Minimum age: 19 Years. Maximum age: N/A. Gender(s): Female.


Inclusion Criteria:

- Women who are in their first 5 years of menopause

- Have a T score between -1 and -2. 49 at the femoral neck, total hip, or L1-L4 spine

- Be 19 years of age or older

- Have their health care provider's permission to enroll in the study.

Exclusion Criteria:

- Have osteoporosis

- Have a 10 yr probability of hip fracture >3% or major fracture >20% based on results

of the FRAX tool

- Currently take bisphosphonates, estrogen replacement therapy, glucocorticosteroids,

or other drugs affecting bone

- Currently participate in a resistance training or high impact weight bearing exercise

program two or more times weekly

- Weigh >300 lbs

- Have abnormal results for the following laboratory tests: serum 25(OH)D; serum

creatinine; serum calcium; PTH; TSH

- Have Paget's disease, heart disease, uncontrolled hypertension, renal disease, or

other concomitant conditions that prohibit participation in exercises, risedronate therapy, or use of CaD supplements.

Locations and Contacts

Nancy L Waltman, PhD, APRN-NP, Phone: 402-472-7354, Email: nwaltman@unmc.edu

University of Nebraska Medical Center, Omaha, Nebraska 68198-4420, United States; Recruiting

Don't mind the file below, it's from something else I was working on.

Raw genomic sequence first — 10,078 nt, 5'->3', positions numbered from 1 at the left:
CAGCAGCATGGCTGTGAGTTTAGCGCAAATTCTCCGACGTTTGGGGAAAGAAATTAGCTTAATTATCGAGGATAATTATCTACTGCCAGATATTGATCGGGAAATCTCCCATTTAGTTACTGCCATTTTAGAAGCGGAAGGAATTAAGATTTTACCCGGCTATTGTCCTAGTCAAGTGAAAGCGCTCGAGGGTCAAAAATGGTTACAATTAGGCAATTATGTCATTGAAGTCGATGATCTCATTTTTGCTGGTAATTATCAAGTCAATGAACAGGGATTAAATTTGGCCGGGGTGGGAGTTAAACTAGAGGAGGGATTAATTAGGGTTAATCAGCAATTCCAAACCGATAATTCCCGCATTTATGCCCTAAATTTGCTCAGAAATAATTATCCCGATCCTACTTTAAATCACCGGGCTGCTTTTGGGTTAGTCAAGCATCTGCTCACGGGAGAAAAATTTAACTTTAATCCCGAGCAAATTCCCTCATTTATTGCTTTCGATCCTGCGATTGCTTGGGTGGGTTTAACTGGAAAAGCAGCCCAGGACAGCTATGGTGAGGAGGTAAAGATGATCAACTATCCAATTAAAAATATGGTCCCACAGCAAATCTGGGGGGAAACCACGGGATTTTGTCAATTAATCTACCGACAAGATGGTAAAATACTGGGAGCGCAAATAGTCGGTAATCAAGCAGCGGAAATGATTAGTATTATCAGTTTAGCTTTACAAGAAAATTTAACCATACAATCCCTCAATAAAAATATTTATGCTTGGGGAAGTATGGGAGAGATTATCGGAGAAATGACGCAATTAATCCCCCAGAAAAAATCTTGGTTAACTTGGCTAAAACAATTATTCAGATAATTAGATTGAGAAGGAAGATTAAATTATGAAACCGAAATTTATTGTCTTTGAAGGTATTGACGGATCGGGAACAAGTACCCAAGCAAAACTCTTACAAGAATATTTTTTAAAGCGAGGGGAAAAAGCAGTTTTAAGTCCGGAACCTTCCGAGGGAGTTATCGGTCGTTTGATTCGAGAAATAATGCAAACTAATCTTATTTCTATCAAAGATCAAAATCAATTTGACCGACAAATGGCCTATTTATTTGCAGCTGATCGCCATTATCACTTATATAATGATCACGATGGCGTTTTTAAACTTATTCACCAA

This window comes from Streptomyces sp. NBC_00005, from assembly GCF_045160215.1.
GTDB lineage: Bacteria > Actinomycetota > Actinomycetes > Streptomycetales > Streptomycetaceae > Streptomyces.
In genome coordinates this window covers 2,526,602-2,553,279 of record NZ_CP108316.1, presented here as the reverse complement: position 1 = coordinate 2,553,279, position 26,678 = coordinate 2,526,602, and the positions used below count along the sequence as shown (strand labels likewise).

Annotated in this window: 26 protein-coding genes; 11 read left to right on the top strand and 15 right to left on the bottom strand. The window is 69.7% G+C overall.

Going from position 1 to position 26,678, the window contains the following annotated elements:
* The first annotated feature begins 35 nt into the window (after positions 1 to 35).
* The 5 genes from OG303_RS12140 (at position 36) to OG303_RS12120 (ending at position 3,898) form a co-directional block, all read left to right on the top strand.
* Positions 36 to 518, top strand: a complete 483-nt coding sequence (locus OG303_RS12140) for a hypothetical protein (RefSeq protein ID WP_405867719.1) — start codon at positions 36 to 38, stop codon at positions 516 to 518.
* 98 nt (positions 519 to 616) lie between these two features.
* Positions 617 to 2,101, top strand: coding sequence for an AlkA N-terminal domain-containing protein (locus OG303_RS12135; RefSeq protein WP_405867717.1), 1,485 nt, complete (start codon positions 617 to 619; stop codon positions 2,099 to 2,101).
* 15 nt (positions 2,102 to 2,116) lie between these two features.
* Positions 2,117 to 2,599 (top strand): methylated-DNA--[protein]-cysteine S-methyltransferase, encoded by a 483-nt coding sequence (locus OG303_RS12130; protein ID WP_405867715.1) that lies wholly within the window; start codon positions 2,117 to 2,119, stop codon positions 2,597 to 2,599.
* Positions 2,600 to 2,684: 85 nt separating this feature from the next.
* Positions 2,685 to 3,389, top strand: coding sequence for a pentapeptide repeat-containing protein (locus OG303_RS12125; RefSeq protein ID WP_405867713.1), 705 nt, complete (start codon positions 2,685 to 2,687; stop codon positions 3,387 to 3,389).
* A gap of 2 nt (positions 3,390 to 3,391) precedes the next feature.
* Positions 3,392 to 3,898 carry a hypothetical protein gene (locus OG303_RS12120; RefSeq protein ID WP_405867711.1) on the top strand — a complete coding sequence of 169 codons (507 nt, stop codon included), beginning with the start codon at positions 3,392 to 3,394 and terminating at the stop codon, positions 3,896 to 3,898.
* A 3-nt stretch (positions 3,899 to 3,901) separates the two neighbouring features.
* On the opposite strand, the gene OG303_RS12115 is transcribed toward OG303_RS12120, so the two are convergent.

Nancy L Waltman, PhD, APRN-NP, Phone: 402-472-7354, Email: nwaltman@unmc.edu
Laura Bilek, PT, PhD, Phone: 402-559-6597, Email: lbilek@unmc.edu
Additional Information

Related publications:

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Whyte MP. Atypical femoral fractures, bisphosphonates, and adult hypophosphatasia. J Bone Miner Res. 2009 Jun;24(6):1132-4. doi: 10.1359/jbmr.081253.

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Borah B, Dufresne TE, Chmielewski PA, Johnson TD, Chines A, Manhart MD. Risedronate preserves bone architecture in postmenopausal women with osteoporosis as measured by three-dimensional microcomputed tomography. Bone. 2004 Apr;34(4):736-46.

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Maddalozzo GF, Widrick JJ, Cardinal BJ, Winters-Stone KM, Hoffman MA, Snow CM. The effects of hormone replacement therapy and resistance training on spine bone mineral density in early postmenopausal women. Bone. 2007 May;40(5):1244-51. Epub 2006 Dec 29.

Ashe MC, Gorman E, Khan KM, Brasher PM, Cooper DM, McKay HA, Liu-Ambrose T. Does frequency of resistance training affect tibial cortical bone density in older women? A randomized controlled trial. Osteoporos Int. 2013 Feb;24(2):623-32. doi: 10.1007/s00198-012-2000-3. Epub 2012 May 12.

Starting date: February 2015
Last updated: June 8, 2015

Page last updated: August 20, 2015